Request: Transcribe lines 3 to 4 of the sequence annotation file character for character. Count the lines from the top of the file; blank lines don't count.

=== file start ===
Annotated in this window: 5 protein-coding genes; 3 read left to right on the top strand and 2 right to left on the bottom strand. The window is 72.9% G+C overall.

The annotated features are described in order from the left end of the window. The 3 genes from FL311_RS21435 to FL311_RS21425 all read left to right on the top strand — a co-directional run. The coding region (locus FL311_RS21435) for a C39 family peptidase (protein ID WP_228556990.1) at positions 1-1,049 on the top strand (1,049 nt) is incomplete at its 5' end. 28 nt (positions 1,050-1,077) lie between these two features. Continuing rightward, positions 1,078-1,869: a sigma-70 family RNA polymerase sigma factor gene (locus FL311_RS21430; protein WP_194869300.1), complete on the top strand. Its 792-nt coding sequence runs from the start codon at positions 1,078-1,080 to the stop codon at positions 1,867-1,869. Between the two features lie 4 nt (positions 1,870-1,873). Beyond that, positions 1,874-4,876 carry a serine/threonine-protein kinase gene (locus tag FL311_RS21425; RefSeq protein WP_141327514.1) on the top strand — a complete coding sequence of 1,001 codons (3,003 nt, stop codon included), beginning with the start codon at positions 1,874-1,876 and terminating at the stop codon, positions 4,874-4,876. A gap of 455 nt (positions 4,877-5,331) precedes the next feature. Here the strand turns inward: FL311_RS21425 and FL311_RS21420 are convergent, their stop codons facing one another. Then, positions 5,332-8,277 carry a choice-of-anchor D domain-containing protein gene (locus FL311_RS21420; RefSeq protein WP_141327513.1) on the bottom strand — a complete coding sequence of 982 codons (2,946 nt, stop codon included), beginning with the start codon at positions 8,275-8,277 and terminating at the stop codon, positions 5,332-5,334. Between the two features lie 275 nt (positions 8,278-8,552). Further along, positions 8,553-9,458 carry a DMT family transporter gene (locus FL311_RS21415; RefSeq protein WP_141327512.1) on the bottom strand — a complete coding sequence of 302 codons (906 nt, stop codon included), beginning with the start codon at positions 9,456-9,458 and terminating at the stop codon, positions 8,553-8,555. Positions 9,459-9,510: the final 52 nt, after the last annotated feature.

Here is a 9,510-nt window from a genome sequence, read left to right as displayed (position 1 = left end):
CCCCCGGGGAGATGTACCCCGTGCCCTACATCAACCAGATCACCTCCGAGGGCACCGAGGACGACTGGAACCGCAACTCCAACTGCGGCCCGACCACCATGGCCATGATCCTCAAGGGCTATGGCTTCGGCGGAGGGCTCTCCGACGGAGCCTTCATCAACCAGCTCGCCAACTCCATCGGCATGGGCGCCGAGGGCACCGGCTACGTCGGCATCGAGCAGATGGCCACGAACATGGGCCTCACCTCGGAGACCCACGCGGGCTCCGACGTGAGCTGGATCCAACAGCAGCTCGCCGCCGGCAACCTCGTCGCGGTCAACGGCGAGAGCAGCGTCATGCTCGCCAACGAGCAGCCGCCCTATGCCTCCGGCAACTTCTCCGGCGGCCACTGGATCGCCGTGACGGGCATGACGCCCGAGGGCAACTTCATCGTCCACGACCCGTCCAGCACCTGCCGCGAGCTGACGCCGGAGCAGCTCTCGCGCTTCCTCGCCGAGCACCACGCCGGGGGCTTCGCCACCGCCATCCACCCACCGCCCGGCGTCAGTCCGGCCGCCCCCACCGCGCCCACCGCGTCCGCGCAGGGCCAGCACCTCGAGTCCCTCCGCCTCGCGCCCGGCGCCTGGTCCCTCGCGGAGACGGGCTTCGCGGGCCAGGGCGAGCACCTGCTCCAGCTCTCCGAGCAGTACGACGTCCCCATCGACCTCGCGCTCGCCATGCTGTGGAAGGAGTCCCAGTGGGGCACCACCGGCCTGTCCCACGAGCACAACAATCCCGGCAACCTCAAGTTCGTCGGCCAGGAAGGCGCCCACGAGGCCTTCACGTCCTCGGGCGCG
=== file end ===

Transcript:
Here is a 9,510-nt window from a genome sequence, read left to right as displayed (position 1 = left end):
CCCCCGGGGAGATGTACCCCGTGCCCTACATCAACCAGATCACCTCCGAGGGCACCGAGGACGACTGGAACCGCAACTCCAACTGCGGCCCGACCACCATGGCCATGATCCTCAAGGGCTATGGCTTCGGCGGAGGGCTCTCCGACGGAGCCTTCATCAACCAGCTCGCCAACTCCATCGGCATGGGCGCCGAGGGCACCGGCTACGTCGGCATCGAGCAGATGGCCACGAACATGGGCCTCACCTCGGAGACCCACGCGGGCTCCGACGTGAGCTGGATCCAACAGCAGCTCGCCGCCGGCAACCTCGTCGCGGTCAACGGCGAGAGCAGCGTCATGCTCGCCAACGAGCAGCCGCCCTATGCCTCCGGCAACTTCTCCGGCGGCCACTGGATCGCCGTGACGGGCATGACGCCCGAGGGCAACTTCATCGTCCACGACCCGTCCAGCACCTGCCGCGAGCTGACGCCGGAGCAGCTCTCGCGCTTCCTCGCCGAGCACCACGCCGGGGGCTTCGCCACCGCCATCCACCCACCGCCCGGCGTCAGTCCGGCCGCCCCCACCGCGCCCACCGCGTCCGCGCAGGGCCAGCACCTCGAGTCCCTCCGCCTCGCGCCCGGCGCCTGGTCCCTCGCGGAGACGGGCTTCGCGGGCCAGGGCGAGCACCTGCTCCAGCTCTCCGAGCAGTACGACGTCCCCATCGACCTCGCGCTCGCCATGCTGTGGAAGGAGTCCCAGTGGGGCACCACCGGCCTGTCCCACGAGCACAACAATCCCGGCAACCTCAAGTTCGTCGGCCAGGAAGGCGCCCACGAGGCCTTCACGTCCTCGGGCGCG